Jagodzinski Controversy Overshadowed Plight of Recruits

ft__d538_t600A few weeks ago, the standoff between Boston College Athletic Director Gene DeFilippo and his handpicked Head Coach, Jeff Jagodzinski was the hot topic in collegiate sports law.  DeFilippo and BC were applauded for standing firm and firing Jagodzinski for interviewing for the New York Jets head coaching vacancy.  Jagodzinski became the characterization of the modern coach, who believes contracts are a one-way street.  But while BC may have played the victim in this scenario, colleges and universities are quite familiar with unequal bargaining power in a contractual context.  Just ask the players that these colleges and universities recruit.

College recruits often sign National Letters of Intent (NLI), pledging to attend a particular college and university.  Josh Wright on the blog  Truth on the Market, explains:

The NLI gives the school the option of allowing a player who wishes to leave to do so without penalty. The default, however, is that the school does not release the player. The student-athlete can still transfer of course, but must incur the penalty of sitting out a full year at his next school plus losing a year of eligibility.

For a recruit there are advantages to signing a NLI.  By way of the NLI, the school is bound to the athlete and cannot withdraw the scholarship offer.  The NLI also prohibits other schools from contacting the recruit, ending what can become a time-consuming recruiting process.

However, the NLI includes a major disadvantage, especially considering the virtual free agency within which coaches operate.   Provision No. 19 states:

I understand I have signed this NLI with the institution and not for a particular sport or individual. If the coach leaves the institution or the sports program (or is not retained), I remain bound by the provisions of this NLI.  I understand it is not uncommon for a coach to leave his or her coaching position.

This provision is at odds with the reality of the college coaching profession.  Although schools are reluctant to acknowledge this fact, players often pick a school by the coach.  While the coach is free to leave for the next best job that presents itself, the player can only escape from his or her commitment with the consent of the school.  Perhaps worse, when recruits have sought to add more equitable terms to the NLI, schools have balked (See Wright’s post regarding DeMarcus Cousins).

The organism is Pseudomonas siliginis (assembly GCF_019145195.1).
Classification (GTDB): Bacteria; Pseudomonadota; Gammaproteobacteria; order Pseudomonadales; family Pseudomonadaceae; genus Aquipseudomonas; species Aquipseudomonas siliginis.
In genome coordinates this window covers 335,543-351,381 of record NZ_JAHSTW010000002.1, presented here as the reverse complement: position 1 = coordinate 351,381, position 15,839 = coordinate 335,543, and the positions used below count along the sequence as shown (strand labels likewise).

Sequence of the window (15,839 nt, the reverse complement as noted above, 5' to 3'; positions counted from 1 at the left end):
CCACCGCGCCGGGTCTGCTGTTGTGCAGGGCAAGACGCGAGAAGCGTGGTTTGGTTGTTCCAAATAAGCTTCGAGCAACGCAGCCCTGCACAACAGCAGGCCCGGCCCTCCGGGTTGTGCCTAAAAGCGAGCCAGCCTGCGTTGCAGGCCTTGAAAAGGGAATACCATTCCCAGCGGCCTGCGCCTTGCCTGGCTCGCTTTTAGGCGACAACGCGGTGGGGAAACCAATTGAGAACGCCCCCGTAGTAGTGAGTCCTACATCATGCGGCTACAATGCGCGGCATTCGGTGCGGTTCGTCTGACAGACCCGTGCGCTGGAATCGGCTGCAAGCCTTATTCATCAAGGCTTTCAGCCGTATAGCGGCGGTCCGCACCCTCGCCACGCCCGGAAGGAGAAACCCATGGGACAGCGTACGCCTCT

At the highest level of collegiate athletics, recruiting and coaching are big business.  Mistakes on either front can set a school back competitively and financially.  But when collegiate administrators complain about the unequal bargaining rights with coaches, it represents no more than schools finding themselves on the wrong end of a business transaction – an inequity that often reverses itself when schools deal with their recruits.

For more on NLIs, see this article by Sports Illustrated’s Seth Davis.

Trackbacks

  1. […] Huskies.  But the event brings up a question that was recently covered on Connecticut Sports Law (Jagodzinksi Controversy Overshadowed Plight of Recruits): why would recruits sign a National Letter of […]

  2. […] Jagodzinski Controversy Overshadowed Plight of Recruits […]

  3. […] Jagodzinski Controversy Overshadowed Plight of Recruits […]

  4. […] Jagodzinski Controversy Overshadowed Plight of Recruits LD_AddCustomAttr("AdOpt", "1"); LD_AddCustomAttr("Origin", "other"); LD_AddCustomAttr("LangId", "1"); LD_AddCustomAttr("Autotag", "sports"); LD_AddCustomAttr("Autotag", "basketball"); LD_AddCustomAttr("Tag", "connecticut-sports-recruiting"); LD_AddCustomAttr("Tag", "parents-student-athletes"); LD_AddCustomAttr("Tag", "national-letter-of-intent"); LD_AddCustomAttr("Tag", "national-signing-day"); LD_AddCustomAttr("Tag", "nli"); LD_AddCustomAttr("Tag", "nli-signing-dates"); LD_AddSlot("wpcom_below_post"); LD_GetBids(); Share this:FacebookTwitterPrintEmailLike this:LikeBe the first to like this post. Filed Under: Connecticut Sports Recruiting, Parents & Student-Athletes Tagged With: National Letter of Intent, National Signing Day, NLI, NLI Signing Dates « West Virginia Sues Big East Seeking its Freedom […]

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